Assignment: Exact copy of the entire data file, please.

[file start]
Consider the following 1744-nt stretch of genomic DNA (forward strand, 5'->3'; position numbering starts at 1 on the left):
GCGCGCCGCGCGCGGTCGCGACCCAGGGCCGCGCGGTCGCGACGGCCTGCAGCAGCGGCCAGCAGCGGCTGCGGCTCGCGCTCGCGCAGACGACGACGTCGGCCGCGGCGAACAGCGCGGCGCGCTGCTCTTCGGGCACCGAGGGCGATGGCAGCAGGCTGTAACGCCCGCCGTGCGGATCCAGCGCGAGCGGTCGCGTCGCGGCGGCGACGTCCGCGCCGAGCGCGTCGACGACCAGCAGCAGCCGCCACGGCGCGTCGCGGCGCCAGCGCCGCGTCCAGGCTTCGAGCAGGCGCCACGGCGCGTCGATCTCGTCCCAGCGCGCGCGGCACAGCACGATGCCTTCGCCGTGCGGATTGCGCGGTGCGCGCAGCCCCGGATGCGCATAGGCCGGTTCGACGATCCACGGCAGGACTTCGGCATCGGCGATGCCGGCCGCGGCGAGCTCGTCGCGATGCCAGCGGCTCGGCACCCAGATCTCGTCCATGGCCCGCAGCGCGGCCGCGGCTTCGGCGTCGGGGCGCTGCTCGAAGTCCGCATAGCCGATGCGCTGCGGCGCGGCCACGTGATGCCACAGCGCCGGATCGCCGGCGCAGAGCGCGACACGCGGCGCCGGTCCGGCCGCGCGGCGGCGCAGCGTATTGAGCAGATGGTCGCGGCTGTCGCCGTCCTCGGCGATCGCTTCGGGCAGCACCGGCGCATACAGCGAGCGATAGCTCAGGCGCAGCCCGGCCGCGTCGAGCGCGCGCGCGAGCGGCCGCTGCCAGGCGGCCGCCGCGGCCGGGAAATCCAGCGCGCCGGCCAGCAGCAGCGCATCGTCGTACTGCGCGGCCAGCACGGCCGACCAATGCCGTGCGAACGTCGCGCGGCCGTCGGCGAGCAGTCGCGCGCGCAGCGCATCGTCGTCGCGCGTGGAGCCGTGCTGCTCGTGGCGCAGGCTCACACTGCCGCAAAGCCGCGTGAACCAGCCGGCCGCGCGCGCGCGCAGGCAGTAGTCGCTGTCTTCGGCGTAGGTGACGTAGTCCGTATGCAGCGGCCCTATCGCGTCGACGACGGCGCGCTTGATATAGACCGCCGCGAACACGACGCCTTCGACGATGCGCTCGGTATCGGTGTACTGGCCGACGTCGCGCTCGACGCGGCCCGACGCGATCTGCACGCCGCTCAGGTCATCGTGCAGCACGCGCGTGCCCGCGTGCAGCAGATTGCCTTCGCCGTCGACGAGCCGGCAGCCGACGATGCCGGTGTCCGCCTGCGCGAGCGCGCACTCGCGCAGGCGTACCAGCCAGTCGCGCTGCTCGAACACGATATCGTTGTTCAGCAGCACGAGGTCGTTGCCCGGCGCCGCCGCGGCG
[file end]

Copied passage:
Consider the following 1744-nt stretch of genomic DNA (forward strand, 5'->3'; position numbering starts at 1 on the left):
GCGCGCCGCGCGCGGTCGCGACCCAGGGCCGCGCGGTCGCGACGGCCTGCAGCAGCGGCCAGCAGCGGCTGCGGCTCGCGCTCGCGCAGACGACGACGTCGGCCGCGGCGAACAGCGCGGCGCGCTGCTCTTCGGGCACCGAGGGCGATGGCAGCAGGCTGTAACGCCCGCCGTGCGGATCCAGCGCGAGCGGTCGCGTCGCGGCGGCGACGTCCGCGCCGAGCGCGTCGACGACCAGCAGCAGCCGCCACGGCGCGTCGCGGCGCCAGCGCCGCGTCCAGGCTTCGAGCAGGCGCCACGGCGCGTCGATCTCGTCCCAGCGCGCGCGGCACAGCACGATGCCTTCGCCGTGCGGATTGCGCGGTGCGCGCAGCCCCGGATGCGCATAGGCCGGTTCGACGATCCACGGCAGGACTTCGGCATCGGCGATGCCGGCCGCGGCGAGCTCGTCGCGATGCCAGCGGCTCGGCACCCAGATCTCGTCCATGGCCCGCAGCGCGGCCGCGGCTTCGGCGTCGGGGCGCTGCTCGAAGTCCGCATAGCCGATGCGCTGCGGCGCGGCCACGTGATGCCACAGCGCCGGATCGCCGGCGCAGAGCGCGACACGCGGCGCCGGTCCGGCCGCGCGGCGGCGCAGCGTATTGAGCAGATGGTCGCGGCTGTCGCCGTCCTCGGCGATCGCTTCGGGCAGCACCGGCGCATACAGCGAGCGATAGCTCAGGCGCAGCCCGGCCGCGTCGAGCGCGCGCGCGAGCGGCCGCTGCCAGGCGGCCGCCGCGGCCGGGAAATCCAGCGCGCCGGCCAGCAGCAGCGCATCGTCGTACTGCGCGGCCAGCACGGCCGACCAATGCCGTGCGAACGTCGCGCGGCCGTCGGCGAGCAGTCGCGCGCGCAGCGCATCGTCGTCGCGCGTGGAGCCGTGCTGCTCGTGGCGCAGGCTCACACTGCCGCAAAGCCGCGTGAACCAGCCGGCCGCGCGCGCGCGCAGGCAGTAGTCGCTGTCTTCGGCGTAGGTGACGTAGTCCGTATGCAGCGGCCCTATCGCGTCGACGACGGCGCGCTTGATATAGACCGCCGCGAACACGACGCCTTCGACGATGCGCTCGGTATCGGTGTACTGGCCGACGTCGCGCTCGACGCGGCCCGACGCGATCTGCACGCCGCTCAGGTCATCGTGCAGCACGCGCGTGCCCGCGTGCAGCAGATTGCCTTCGCCGTCGACGAGCCGGCAGCCGACGATGCCGGTGTCCGCCTGCGCGAGCGCGCACTCGCGCAGGCGTACCAGCCAGTCGCGCTGCTCGAACACGATATCGTTGTTCAGCAGCACGAGGTCGTTGCCCGGCGCCGCCGCGGCG